Epitaph : Mohammad Rafiq
translated from Bengali to English by Carolyn B. Brown
here lay a grave, crumbled by time, washed
away by the river,
in the end the poet’s skull holds a scoop of water
three fistfuls of dirt—
perhaps a stanza survives or two lines
“Epitaph” (এপিটাফ) is the final poem in
From time to time, I listen to a very old phonograph recording, the soundtrack of Jean Renoir’s 1951 cinematic love-song to Bengal, The River. My parents played the record so often when I was growing up that as I listen now, I realize how it pervaded my youth, almost as if it were a promise. Even so, I could never have imagined that one day I would understand the words of the boatman’s song. As I grew older, I came to love the films of Satyajit Ray, engaged not only by the characters, the scenery, Ravi Shankar’s music, and the expressive but elusive spoken words. I was completely dependent on the English subtitles, just as I was dependent on Tagore’s own prose renderings when I first read Gitanjali, with no hint the original poems were, in fact, songs. I begin with these recollections because they have a direct bearing on my approach to translating poetry in general and Mohammad Rafiq’s in particular.
When we first met to work on translations of some of his poems in the fall of 1997, Rafiq was a participant in the International Writing Program at the University of Iowa and my job was to bring the poems, stories, plays, and essays by writers from around the world into English. Rafiq’s instinct was perfect. Although we had a rough handwritten translation in front of us as a starting place, he chose to first recite the poem in Bengali. I didn’t understand a word, but my ear told me immediately that I was listening to genuine poetry. This moment is the origin of my conviction that I must, from first to last, translate “by ear.” The literal version might provide a rough understanding of the words along with a structural framework, but unless I could fashion an English that captured the emotional current of the original as conveyed by the sound of the words, the patterns and changes in texture, the poem would remain untranslatable. My initial efforts were grounded in face-to-face discussions with the poet, replaced later by written conversations and most important, recordings of the Bengali originals, which I listened to over and over, as if memorizing a piece of music, before putting pen to paper.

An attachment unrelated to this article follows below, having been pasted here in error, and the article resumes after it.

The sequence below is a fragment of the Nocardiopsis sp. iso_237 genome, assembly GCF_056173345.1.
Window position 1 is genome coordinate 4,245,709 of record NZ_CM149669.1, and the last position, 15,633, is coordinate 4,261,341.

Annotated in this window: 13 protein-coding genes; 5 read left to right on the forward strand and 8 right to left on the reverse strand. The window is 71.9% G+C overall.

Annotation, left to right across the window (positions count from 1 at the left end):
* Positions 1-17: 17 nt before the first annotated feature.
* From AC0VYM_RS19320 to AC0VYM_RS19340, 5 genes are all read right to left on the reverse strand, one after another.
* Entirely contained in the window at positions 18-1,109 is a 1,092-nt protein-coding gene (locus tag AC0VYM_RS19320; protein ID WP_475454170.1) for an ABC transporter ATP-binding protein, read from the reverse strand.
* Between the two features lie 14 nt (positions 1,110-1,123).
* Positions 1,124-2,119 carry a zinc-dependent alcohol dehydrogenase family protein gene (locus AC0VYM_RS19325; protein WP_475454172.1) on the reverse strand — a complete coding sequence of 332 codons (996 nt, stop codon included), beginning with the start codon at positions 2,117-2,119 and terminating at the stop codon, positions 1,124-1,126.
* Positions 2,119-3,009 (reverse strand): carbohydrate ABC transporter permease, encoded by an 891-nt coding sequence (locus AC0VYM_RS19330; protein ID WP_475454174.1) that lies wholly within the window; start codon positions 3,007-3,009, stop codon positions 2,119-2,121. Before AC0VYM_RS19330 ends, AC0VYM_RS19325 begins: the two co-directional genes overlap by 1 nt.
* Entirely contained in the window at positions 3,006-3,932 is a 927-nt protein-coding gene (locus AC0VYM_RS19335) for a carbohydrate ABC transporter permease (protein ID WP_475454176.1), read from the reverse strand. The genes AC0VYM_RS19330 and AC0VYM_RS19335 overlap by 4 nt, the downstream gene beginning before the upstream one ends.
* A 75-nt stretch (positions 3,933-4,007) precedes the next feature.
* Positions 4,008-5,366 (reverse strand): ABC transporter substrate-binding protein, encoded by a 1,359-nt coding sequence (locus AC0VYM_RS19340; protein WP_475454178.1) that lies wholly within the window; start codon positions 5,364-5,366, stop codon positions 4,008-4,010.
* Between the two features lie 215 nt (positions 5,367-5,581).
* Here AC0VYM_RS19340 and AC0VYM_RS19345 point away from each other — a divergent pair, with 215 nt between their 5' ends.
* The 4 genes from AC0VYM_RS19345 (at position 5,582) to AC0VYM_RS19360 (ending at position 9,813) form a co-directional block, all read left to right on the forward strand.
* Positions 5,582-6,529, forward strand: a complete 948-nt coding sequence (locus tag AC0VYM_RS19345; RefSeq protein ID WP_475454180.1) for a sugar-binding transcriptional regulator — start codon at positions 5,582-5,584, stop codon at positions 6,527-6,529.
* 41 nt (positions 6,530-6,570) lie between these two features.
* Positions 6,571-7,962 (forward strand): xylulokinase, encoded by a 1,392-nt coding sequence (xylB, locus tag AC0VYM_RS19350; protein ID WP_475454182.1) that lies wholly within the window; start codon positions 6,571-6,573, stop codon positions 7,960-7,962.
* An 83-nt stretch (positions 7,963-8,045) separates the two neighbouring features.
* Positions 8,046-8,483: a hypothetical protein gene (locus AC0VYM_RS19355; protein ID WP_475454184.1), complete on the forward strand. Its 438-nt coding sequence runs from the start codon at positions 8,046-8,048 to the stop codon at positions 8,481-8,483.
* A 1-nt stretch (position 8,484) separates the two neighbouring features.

This was a daunting task. I was determined to learn Bengali, despite having almost no access to learning materials at the time. Simply finding a comprehensive dictionary took months; acquiring university-level instructional tapes, more than a year. When the squiggles of Bengali script turned into letters and words, I felt as if I’d deciphered the Rosetta stone! My leisure reading became focused on the history and culture of the region. The further I went, the more I wanted to acquaint myself not just with the language and facts but with the land itself and the people who lived there. I wanted to taste the fish that darted through the lines—a mouthful of rui mach, a bite of ilish. I wanted to see the trees whose names branched out before me—bakul, batabi, jarul. When I learned the words echoing sounds that water makes, I wanted to be afloat on a river—the Meghna, the Padma, the Jamuna.
A path in Baitpur, the poet's birthplace
My translations of Rafiq’s poetry, now gathered in This Path, are informed by those experiences and by my conviction that a translator should try to offer the reader an experience as close as possible to that of a native speaker reading the original. It’s a common misconception that a translator must be fluent in the spoken “target” language. I can say amar bangla khub kharap (my Bengali is very bad) with an accent convincing enough to provoke a flood of Bengali much too rapid for me to comprehend. The facility to utter the words of another language in a steady stream, however, is less important than the ability to imagine in one’s own language not only the effect of the original words of a poem but to render them in a way that a native speaker might even recognize the melody. I will remain forever grateful to Mohammad Rafiq for drawing me into the world of translation, for introducing me to Bangladesh, and for many years of collaboration and friendship.
Photographs by Carolyn B. Brown